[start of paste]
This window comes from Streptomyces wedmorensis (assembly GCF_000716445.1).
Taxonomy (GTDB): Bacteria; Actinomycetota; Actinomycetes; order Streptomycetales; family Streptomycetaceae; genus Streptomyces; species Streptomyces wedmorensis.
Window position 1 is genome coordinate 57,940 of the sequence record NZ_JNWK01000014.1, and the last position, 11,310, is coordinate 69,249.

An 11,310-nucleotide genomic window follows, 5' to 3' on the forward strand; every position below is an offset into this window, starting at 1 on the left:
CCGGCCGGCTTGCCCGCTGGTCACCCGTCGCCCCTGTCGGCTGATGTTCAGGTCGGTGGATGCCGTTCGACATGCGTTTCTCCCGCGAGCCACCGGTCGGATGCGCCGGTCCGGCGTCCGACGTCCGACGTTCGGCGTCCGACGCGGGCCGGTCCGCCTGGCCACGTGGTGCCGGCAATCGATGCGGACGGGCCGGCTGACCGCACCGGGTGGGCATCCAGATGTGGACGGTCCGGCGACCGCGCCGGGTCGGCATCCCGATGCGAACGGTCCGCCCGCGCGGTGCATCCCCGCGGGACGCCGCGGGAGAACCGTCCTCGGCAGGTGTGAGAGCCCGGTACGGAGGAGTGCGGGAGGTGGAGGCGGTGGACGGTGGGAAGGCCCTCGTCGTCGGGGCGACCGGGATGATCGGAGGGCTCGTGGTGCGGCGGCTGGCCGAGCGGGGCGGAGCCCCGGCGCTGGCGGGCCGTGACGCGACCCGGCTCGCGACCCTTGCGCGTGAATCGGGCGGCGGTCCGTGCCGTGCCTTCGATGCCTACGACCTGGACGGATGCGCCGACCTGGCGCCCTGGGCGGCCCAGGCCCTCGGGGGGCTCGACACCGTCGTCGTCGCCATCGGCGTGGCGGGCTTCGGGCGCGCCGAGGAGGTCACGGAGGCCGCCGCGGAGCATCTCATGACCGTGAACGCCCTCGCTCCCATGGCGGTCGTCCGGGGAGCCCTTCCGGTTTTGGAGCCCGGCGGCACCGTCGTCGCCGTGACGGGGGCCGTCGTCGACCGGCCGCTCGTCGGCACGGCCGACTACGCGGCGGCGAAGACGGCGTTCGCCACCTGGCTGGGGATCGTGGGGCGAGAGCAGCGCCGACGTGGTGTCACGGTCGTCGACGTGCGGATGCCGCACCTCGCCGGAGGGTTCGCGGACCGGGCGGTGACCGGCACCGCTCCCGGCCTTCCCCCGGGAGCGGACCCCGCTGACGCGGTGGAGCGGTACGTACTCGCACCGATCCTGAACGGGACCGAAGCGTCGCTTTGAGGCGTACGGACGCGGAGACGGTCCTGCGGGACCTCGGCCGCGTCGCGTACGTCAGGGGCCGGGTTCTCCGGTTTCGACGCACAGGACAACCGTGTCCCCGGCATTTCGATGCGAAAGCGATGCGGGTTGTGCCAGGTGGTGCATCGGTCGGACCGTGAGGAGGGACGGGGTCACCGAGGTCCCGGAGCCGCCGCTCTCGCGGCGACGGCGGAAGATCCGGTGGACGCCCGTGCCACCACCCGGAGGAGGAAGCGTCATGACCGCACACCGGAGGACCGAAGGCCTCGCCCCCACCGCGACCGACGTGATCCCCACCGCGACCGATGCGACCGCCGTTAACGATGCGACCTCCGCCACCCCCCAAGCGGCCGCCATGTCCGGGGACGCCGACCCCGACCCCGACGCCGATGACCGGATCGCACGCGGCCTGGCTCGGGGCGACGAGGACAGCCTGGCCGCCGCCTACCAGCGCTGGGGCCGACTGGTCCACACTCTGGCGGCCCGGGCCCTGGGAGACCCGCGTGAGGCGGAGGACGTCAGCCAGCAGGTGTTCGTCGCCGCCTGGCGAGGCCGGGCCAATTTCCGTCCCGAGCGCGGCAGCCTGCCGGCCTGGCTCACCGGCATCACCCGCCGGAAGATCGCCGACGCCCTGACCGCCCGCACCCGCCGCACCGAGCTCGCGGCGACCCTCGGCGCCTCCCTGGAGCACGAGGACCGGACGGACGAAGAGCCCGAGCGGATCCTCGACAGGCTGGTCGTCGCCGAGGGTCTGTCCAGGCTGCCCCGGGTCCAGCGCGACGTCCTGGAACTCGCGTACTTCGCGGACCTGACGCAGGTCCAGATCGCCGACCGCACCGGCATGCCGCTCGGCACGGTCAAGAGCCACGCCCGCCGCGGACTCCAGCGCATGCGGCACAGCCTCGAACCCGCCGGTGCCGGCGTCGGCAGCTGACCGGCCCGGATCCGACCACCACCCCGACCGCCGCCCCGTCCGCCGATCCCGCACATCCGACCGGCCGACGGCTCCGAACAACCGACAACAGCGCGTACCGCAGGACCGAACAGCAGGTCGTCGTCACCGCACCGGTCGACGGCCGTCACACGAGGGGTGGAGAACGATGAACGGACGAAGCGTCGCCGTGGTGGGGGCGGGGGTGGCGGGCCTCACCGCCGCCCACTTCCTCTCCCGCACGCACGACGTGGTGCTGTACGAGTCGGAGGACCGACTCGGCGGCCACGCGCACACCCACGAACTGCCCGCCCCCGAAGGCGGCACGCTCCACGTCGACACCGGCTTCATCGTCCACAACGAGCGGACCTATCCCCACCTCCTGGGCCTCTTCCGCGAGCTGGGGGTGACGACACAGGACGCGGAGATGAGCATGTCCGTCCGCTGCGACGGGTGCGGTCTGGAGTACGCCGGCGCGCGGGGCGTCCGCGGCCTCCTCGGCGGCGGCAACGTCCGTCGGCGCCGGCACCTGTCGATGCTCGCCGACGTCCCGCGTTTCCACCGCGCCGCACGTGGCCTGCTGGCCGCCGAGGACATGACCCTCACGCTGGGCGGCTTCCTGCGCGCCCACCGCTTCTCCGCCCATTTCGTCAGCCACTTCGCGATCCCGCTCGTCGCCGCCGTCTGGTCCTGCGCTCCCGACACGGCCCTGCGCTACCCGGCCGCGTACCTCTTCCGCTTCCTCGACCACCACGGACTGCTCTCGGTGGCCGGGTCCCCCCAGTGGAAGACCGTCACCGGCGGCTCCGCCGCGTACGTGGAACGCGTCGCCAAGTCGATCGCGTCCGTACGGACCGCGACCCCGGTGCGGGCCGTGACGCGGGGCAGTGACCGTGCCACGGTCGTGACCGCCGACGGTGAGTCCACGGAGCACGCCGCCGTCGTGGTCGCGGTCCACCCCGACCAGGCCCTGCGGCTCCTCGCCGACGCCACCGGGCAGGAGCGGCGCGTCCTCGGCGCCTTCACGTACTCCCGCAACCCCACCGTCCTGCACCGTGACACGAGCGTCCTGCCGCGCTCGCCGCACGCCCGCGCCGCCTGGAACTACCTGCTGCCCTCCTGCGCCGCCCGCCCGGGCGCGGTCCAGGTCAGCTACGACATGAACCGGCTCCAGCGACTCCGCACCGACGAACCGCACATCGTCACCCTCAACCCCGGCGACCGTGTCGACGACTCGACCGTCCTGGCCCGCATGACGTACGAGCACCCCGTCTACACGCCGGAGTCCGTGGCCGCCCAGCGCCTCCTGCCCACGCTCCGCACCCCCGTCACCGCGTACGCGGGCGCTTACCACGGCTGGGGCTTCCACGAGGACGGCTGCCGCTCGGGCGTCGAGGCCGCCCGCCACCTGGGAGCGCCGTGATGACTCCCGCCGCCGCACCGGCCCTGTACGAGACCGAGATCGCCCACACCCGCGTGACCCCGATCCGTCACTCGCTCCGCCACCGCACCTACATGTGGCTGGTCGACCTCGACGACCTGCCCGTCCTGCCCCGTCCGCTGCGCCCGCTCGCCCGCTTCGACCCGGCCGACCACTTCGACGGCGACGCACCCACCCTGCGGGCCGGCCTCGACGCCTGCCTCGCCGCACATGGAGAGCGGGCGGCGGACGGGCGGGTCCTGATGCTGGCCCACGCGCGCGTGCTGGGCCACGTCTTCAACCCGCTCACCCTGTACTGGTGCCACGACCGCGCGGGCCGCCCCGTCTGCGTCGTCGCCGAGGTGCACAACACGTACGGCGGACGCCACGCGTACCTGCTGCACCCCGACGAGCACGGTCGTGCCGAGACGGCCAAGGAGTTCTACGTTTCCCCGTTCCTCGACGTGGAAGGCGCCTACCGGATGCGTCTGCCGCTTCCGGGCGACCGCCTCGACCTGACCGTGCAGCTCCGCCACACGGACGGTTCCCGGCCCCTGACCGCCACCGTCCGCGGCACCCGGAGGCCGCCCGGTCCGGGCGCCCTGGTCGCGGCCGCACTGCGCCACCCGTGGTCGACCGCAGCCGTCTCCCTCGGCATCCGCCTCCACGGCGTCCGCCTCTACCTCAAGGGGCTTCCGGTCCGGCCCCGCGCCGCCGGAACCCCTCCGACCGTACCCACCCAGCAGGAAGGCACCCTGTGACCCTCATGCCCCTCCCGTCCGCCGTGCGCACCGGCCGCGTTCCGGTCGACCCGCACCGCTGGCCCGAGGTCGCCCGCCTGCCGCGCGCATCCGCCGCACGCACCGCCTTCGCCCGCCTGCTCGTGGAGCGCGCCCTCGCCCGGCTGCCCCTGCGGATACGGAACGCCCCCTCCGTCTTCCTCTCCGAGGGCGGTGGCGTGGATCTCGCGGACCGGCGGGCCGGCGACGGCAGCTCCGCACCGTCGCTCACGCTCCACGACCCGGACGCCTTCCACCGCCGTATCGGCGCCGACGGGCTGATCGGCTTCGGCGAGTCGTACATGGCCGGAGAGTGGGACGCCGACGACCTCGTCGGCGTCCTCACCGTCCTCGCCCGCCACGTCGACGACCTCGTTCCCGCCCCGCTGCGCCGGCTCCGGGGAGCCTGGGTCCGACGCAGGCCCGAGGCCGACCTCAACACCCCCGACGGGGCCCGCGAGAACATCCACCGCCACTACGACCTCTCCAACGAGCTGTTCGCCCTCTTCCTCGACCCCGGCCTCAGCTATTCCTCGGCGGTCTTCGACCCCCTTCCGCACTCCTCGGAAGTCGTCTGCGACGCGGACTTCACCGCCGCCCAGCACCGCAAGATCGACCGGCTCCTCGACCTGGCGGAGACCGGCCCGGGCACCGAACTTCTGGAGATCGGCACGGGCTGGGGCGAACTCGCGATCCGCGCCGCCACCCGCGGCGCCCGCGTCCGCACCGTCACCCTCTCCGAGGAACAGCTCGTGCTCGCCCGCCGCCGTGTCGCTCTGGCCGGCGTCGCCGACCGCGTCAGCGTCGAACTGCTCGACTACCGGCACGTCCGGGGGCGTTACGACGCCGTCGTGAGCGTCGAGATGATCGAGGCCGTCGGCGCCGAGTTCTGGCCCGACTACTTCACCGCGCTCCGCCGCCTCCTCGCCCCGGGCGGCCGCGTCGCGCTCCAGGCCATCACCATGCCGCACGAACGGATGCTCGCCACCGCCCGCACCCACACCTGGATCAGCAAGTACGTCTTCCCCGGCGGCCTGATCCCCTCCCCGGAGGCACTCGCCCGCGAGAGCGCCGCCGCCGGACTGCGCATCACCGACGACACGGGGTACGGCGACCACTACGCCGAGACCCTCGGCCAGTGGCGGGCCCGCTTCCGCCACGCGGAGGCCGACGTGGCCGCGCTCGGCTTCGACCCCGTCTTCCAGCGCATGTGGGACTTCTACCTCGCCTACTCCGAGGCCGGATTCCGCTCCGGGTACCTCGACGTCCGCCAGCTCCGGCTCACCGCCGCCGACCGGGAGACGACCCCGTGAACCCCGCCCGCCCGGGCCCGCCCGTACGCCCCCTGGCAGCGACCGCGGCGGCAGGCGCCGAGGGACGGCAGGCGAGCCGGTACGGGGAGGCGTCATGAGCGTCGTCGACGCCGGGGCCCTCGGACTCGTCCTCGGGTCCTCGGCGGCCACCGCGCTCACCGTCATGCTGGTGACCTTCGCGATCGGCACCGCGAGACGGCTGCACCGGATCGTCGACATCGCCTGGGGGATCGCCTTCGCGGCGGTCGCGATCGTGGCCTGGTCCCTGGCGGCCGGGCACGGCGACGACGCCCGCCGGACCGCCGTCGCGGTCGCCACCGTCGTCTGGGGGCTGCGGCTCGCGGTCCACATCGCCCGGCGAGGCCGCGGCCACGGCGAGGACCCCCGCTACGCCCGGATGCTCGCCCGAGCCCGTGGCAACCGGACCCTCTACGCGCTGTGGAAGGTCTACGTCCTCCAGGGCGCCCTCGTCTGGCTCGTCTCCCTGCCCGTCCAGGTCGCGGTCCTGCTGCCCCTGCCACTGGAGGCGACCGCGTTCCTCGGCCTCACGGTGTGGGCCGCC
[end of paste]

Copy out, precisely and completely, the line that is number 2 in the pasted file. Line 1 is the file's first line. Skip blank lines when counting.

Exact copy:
Taxonomy (GTDB): Bacteria; Actinomycetota; Actinomycetes; order Streptomycetales; family Streptomycetaceae; genus Streptomyces; species Streptomyces wedmorensis.